Do you recognise it? © National Trust

Do you recognise it?

Where it all began

Cragside was created very largely by three remarkable Victorians - its owners, William and Margaret Armstrong, and their architect, Richard Norman Shaw. Despite later changes, the house and estate still bear their distinctive stamp.

Sir William, later 1st Lord Armstrong (1810-1900) had one of the most extraordinary careers of the Victorian era.

In 1863, not having taken a holiday for years and tired after organising a conference of the British Association, Armstrong visited Rothbury. He had happy childhood memories of the area, and decided to build a place in the country.

And so Cragside began.

Life of a Lady

Lady Armstrong - wife of Victorian engineer William Armstrong © Alex Riddell

What was Lady Margaret Armstrong like? It is a frequently asked question, and from historical sources a lot can be revealed. She was the daughter of a Bishop Auckland engineer, William Ramshaw. The yo…

Lord Armstrong - the man at work

William Armstrong - one of the great Victorian engineers © Alex Riddell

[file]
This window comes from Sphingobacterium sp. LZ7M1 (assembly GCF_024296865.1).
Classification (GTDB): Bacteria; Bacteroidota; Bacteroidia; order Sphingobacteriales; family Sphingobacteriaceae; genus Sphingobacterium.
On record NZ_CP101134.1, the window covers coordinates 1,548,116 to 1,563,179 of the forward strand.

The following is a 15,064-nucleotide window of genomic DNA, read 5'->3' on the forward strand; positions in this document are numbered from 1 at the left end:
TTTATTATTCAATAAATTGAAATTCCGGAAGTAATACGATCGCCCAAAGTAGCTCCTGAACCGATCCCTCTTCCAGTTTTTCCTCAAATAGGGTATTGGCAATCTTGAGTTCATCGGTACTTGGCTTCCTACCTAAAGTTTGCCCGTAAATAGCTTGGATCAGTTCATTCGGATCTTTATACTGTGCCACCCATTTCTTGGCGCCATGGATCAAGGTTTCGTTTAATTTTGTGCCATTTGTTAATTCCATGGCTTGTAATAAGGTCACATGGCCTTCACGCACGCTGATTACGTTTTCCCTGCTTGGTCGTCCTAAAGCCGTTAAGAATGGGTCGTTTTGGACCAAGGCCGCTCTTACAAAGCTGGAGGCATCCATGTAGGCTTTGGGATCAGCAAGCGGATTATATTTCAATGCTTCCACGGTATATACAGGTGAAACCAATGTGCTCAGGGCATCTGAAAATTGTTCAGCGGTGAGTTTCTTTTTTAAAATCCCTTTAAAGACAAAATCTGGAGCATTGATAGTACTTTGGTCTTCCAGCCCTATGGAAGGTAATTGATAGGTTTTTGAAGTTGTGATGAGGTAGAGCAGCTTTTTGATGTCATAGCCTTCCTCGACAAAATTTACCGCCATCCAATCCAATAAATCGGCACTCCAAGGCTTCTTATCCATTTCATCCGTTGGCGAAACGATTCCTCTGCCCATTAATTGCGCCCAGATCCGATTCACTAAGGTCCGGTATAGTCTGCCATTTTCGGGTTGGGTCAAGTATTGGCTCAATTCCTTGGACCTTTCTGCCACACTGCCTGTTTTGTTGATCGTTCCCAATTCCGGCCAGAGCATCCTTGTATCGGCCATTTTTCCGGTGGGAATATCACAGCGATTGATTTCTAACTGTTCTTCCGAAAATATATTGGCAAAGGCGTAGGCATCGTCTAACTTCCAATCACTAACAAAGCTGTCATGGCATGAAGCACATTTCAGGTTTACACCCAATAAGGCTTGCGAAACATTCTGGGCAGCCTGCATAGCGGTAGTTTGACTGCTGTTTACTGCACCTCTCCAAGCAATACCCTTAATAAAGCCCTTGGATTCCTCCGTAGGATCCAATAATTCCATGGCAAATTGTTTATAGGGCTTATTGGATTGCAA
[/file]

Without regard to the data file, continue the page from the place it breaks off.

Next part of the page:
What was Lord Armstrong like? Words like focused, driven, inspirational, visionary, entrepreneurial would be used today to describe this very individual man.

Collecting the colossal in the garden at Cragside

The magnificent conifers in the pinetum, some of the largest in Europe © Faye Morris

The plant collection at Cragside is the largest collection in numbers and the biggest in its sheer physical size. Lord and Lady Armstrong directed the planting of seven million trees.

Cragside's art collection

Silky the dog - whose dog was it? © Andrew Sawyer

Lord and Lady Armstrong collected art all their married life and had a fine collection at their homes, here at Cragside and at Jesmond Dene in Newcastle. They displayed a very good collection in their…

Science & engineering at Cragside

A young Lord William Armstrong © Andrew Sawyer

From an early age, the young William Armstrong had a natural aptitude for all things mechanical, taking apart toys to find out how they worked, and inventing and making his own with materials found around the house.